Veteran solicitor practised without insurance

Insurance: Solicitor took on clients without cover

A sole practitioner in his 70s has been struck off after practising for over six months without professional indemnity insurance (PII), despite telling others he had cover.

The Solicitors Disciplinary Tribunal (SDT) said David Elden Howes also failed to keep “any books of accounts” for more than a year before his firm was shut down in February 2020.

He took on seven new matters during his firm’s ‘cessation period’ in June and July 2019, and 10 more before his firm was closed by the Solicitors Regulation Authority (SRA).

Mr Howes, principal of David Howes Solicitors in Horley, Surrey, decided not to seek insurance or apply for a practising certificate when his former broker ceased dealing with PII.

The sole practitioner “did not hold attendance notes, emails, or letters, regarding his attempts to obtain Pll” and told the SRA that he could not recall which brokers he contacted to obtain insurance.

The SDT found that Mr Howes, described as “at the upper level of experience”, had acted dishonestly and his misconduct had been “deliberate, calculated and repeated and continued over a period of time”. He had also “concealed his wrongdoing from clients”.

The tribunal heard that the solicitor, born in 1947, was admitted in June 1973 and practised mainly in probate, wills and conveyancing.

Following the expiry of his indemnity insurance in April 2019, his firm went into the extended indemnity period for a month and then for two months into the cessation period, where there is run-off cover but not the indemnity insurance needed to practise.

The SRA said that during the cessation period – when the rules prohibited him from taking on any new clients – “the only thing the firm should have been doing was closing”, but it instead it opened 10 new matters.

Mr Howes admitted dishonestly telling a client for whom he was drafting a settlement deed and the employer of another client which was paying his fees over an agreement, that he had cover.

The SDT said he had acted “in breach of a position of trust” by making these dishonest statements.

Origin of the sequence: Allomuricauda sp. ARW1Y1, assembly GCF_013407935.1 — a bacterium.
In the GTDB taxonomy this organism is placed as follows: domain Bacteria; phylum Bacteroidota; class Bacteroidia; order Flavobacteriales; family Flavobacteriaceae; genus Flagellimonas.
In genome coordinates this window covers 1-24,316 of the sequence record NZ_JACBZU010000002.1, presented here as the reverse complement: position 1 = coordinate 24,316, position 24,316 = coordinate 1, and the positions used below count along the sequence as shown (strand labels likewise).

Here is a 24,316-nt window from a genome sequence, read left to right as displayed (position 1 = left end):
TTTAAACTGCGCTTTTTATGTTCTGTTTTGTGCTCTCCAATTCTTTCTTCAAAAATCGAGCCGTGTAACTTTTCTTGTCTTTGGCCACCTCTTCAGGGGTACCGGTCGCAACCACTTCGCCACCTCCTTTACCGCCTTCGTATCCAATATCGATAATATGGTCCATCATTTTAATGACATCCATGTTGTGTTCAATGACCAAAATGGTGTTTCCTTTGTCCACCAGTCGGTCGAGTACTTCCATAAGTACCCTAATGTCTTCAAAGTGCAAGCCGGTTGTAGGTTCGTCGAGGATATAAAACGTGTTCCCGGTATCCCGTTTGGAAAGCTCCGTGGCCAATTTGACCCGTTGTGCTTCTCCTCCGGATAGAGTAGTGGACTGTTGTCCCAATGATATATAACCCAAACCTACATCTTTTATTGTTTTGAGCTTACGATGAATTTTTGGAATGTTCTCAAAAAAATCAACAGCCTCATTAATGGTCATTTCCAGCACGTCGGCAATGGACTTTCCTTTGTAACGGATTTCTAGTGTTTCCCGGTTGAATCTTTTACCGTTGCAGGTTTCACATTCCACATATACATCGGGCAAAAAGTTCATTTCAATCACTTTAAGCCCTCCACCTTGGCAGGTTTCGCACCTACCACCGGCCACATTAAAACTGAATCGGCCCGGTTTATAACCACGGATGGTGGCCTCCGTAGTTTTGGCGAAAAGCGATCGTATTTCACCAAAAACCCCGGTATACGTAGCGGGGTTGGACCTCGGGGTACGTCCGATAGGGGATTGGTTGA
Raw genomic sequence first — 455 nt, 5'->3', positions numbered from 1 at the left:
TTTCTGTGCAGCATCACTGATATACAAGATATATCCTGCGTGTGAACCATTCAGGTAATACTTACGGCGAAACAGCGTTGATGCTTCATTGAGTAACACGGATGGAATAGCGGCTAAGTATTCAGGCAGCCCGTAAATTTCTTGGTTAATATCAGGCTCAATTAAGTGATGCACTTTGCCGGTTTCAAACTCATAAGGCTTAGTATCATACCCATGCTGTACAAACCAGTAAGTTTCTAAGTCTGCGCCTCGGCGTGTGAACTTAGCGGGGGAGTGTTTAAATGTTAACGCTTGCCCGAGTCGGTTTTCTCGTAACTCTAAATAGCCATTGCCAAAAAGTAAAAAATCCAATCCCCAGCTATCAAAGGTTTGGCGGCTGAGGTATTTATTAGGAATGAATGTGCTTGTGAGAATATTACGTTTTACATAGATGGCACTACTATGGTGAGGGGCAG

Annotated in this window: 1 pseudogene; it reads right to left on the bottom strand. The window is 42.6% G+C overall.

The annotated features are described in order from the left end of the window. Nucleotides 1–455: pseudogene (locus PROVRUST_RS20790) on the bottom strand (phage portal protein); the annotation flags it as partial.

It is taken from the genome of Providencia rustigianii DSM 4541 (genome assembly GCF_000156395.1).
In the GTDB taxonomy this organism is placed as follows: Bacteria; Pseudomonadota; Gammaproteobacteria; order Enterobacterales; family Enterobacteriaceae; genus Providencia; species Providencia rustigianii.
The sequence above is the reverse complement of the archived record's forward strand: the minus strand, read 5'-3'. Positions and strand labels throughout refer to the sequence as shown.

“He was experienced in such work and knew that the clients relied on him to tell the truth in acting for them.”

The SDT said Mr Howes, who failed to renew his PC in November 2019 because he had no insurance, was found to have nearly £100,000 in his client account when the SRA began its investigation at the start of February 2020.

The sole practitioner was also found by the SDT to have failed to “keep any books of accounts” between January 2019 and February 2020.

The tribunal concluded: “He had departed to a considerable extent from the complete integrity, probity and trustworthiness expected of a solicitor by acting without valid insurance, making dishonest statements and by holding client money in such a fashion that liabilities to clients could not be ascertained”.

Though there was no evidence of actual harm to clients, the risk was there and the finding of dishonesty meant he had to be struck off absent any exceptional circumstances, which there were not in this case.

He was also ordered to pay costs of £6,500.

Leave a Comment

By clicking Submit you consent to Legal Futures storing your personal data and confirm you have read our Privacy Policy and section 5 of our Terms & Conditions which deals with user-generated content. All comments will be moderated before posting.

Required fields are marked *
Email address will not be published.

This site uses Akismet to reduce spam. Learn how your comment data is processed.


EHCPs and the uphill struggle for justice

The staggering truth behind the education system supporting children with special education needs and disabilities is that it 80% of SEND children don’t receive the regular in-school support they need.

How to practise in Australia without re-qualifying

Those of you looking for a lateral career shift will be encouraged by the UK government’s announcement in June that UK lawyers will be allowed to practise in Australia without having to requalify

How to achieve a return on your legal software investment

An unlikely source of inspiration for improving efficiencies and overall performance for your firm can be found in the British Cycling team. Its success was routed in continuous optimisation.

Loading animation